10. MrAl

    AAC Fanatic!

    Jun 17, 2014
    5,355
    1,148
    Hi again,

    With your 5/0.67k did you mean 5/670 or did you mean 5/0.67*1000 ? It's hard to tell because you used "k" in an unusual way.
    So maybe you are just applying a Thevenin idea incorrectly.

    If you look at the circuit, you want to calculate the collector current so that you can calculate the base current so that you can calculate the input voltage. If you ground the collector (0v) you have two voltage sources and two resistors. The two currents from the two sources then add to make up the collector current. So if you have I1 from source 1 and I2 from source 2 the total current is:
    IT=I1+I2

    Now you know the collector current, and because all values are given in that part of the circuit, you know the numerical value of the collector current, we call IT for now.

    You also know that the base current is the collector current Ic divided by the Beta:
    Ib=Ic/Beta

    and even though we dont know what Beta is yet, we know we will have a number divided by "Beta" like so:
    Ib=0.1/Beta
    Ib=0.01/Beta
    Ib=0.00234/Beta

    something like that although none of those are the right values yet.

    Now since Ohms Law states V=R*I, we know Vbb because we know the input resistor 100k and the current Ib.

    So you should be able to calculate the values from that, but if you want to pursue your original idea of using Thevenin equivalents then you should outline your procedure in a clear way and we can look over it step by step. Surely if the resutl is less than 10ma then something over 8 amps cant be right, but to know what went wrong we'd have to see every single step that you applied and it would help to know WHY you applied that too in each step.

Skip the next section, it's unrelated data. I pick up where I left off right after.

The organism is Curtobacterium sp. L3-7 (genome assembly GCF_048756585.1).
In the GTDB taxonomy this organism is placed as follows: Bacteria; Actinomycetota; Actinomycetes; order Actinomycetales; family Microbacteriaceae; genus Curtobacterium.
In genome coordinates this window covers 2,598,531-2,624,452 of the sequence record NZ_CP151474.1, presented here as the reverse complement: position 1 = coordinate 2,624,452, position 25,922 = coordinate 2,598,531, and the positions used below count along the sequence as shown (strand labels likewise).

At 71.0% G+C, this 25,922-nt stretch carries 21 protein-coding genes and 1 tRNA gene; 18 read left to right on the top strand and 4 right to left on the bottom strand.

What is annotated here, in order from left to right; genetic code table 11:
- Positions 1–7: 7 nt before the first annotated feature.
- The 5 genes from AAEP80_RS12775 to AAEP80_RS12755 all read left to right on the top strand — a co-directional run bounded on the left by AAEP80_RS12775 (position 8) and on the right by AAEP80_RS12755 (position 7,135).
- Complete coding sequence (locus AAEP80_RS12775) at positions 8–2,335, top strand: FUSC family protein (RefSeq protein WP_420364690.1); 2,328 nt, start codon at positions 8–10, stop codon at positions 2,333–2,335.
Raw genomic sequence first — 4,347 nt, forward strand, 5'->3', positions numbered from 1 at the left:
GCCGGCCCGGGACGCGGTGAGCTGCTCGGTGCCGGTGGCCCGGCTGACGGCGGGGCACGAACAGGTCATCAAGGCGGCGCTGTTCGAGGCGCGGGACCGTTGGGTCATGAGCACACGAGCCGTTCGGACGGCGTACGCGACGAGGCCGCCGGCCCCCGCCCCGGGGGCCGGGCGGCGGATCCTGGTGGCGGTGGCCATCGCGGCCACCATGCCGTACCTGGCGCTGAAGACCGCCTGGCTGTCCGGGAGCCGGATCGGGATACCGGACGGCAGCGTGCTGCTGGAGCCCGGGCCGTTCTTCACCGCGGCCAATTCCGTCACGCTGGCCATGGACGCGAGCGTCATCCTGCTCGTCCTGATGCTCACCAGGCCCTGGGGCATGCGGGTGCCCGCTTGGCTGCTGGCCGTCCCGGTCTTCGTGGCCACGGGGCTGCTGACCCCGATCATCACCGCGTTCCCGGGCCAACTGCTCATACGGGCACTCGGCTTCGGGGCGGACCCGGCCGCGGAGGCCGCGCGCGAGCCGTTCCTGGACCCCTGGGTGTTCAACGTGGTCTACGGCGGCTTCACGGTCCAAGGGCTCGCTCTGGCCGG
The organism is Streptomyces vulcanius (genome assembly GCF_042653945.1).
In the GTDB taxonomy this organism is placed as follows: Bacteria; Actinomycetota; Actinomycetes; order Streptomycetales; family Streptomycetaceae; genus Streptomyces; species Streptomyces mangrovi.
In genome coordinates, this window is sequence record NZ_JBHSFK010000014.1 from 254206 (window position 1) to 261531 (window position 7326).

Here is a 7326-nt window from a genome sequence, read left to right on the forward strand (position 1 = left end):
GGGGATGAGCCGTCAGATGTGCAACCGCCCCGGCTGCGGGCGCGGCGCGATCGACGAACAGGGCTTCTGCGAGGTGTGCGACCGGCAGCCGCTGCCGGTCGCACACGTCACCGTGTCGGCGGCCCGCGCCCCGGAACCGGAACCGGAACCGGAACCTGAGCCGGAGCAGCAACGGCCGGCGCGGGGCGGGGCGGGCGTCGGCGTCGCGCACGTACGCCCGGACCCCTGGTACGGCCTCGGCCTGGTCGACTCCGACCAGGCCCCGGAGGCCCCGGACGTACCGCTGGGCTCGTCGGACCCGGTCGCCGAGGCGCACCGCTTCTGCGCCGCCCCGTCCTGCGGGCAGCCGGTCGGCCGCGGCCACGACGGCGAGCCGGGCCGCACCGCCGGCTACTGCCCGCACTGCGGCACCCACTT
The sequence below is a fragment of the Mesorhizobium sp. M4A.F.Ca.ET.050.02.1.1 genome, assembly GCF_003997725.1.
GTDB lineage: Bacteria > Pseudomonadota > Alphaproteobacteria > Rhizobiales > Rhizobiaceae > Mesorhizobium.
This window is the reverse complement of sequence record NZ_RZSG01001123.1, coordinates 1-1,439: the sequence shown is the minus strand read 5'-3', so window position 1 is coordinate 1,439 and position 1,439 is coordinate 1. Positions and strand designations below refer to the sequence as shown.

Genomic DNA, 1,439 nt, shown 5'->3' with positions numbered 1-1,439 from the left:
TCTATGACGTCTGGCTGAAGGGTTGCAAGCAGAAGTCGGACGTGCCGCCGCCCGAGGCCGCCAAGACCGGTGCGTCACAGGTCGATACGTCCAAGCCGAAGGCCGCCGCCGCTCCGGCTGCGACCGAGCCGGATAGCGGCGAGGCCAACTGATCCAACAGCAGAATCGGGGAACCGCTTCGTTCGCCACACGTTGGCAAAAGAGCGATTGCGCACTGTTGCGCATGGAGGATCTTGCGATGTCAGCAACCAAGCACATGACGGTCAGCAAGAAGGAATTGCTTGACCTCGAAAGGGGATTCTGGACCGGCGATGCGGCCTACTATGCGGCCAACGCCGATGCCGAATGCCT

Of course the method i am showing you (and i think Wbhan is too) is not a completely general method, and that comes from experience where we like to use the simplest method sometimes to get to the solution. That comes from looking at the circuit and trying to figure out what a simple solution might be. A more general method though would be to just replace the transistor with a current source. The current source is:
    Ic=Ib*Beta

    as before. We then can use a general method like Nodal Analysis, which has rules for every possible circuit configuration and so it works all the time. Again though if you want to concentrate on using Thevenin equivalents then we'd have to see your complete discourse.
     
  11. Ghina Bayyat

    Thread Starter Member

    Mar 11, 2018
    102
    1
    NO WAY i really can't imagine how stupid iam to ignore that the resistor is 0.67k ohms
    i really ignored the units completely the teachers always tell me to care about them but i don't listen
    i thought that it can't be a right value for ic but didn't think about the units at all
    thank u now almost every thing is clear i just need to solve it again slowly
    and of course never ignore the units
     
  12. Ghina Bayyat

    Thread Starter Member

    Mar 11, 2018
    102
    1
    yes i knew my fault thank u so much but i have a little question
    now by thevenin theorem i got this value of ic : 5v / 0.667kohms = 7.5 mA
    and the vce = 7.5 mA * 0.667 kohms = 5 v
    and when i assumed that vce = 0v to get ic of saturation i got the same value :
    10 - (i1 * 1000) - 0.2 = 0 i1 = (10 - 0) / 1000 = 0.010 A
    -5 - (irl * 2000 ) - 0.2 = 0 irl = [(-5) - (0)] / 2000 = - 0.0025 A
    ic = i1 + irl = 0.010 - 0.0025 = 0.0075 A or 7.5 mA
    but how could ic be at the same value in each : when vce = 5v and when vce = 0v ?
     
  13. WBahn

    Moderator

    Mar 31, 2012
    23,201
    6,993
    How are you getting this?

    This is Vce under what conditions?

    It would help you tremendously if you would redraw the circuit using your Thevenin equivalent.